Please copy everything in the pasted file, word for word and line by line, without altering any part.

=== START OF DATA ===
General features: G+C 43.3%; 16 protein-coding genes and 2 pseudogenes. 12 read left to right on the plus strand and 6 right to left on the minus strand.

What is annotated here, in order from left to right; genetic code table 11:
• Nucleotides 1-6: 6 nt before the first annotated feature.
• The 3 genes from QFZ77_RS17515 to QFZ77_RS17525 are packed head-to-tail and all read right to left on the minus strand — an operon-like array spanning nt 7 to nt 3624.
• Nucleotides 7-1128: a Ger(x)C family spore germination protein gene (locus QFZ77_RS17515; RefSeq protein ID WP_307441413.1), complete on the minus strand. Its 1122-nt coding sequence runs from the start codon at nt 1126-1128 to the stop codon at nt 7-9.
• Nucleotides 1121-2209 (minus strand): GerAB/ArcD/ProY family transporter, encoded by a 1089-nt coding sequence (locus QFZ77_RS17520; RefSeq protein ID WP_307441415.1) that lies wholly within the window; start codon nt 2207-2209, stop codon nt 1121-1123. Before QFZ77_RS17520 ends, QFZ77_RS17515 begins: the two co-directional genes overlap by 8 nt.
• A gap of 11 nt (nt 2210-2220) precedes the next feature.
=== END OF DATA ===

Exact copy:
General features: G+C 43.3%; 16 protein-coding genes and 2 pseudogenes. 12 read left to right on the plus strand and 6 right to left on the minus strand.

What is annotated here, in order from left to right; genetic code table 11:
• Nucleotides 1-6: 6 nt before the first annotated feature.
• The 3 genes from QFZ77_RS17515 to QFZ77_RS17525 are packed head-to-tail and all read right to left on the minus strand — an operon-like array spanning nt 7 to nt 3624.
• Nucleotides 7-1128: a Ger(x)C family spore germination protein gene (locus QFZ77_RS17515; RefSeq protein ID WP_307441413.1), complete on the minus strand. Its 1122-nt coding sequence runs from the start codon at nt 1126-1128 to the stop codon at nt 7-9.
• Nucleotides 1121-2209 (minus strand): GerAB/ArcD/ProY family transporter, encoded by a 1089-nt coding sequence (locus QFZ77_RS17520; RefSeq protein ID WP_307441415.1) that lies wholly within the window; start codon nt 2207-2209, stop codon nt 1121-1123. Before QFZ77_RS17520 ends, QFZ77_RS17515 begins: the two co-directional genes overlap by 8 nt.
• A gap of 11 nt (nt 2210-2220) precedes the next feature.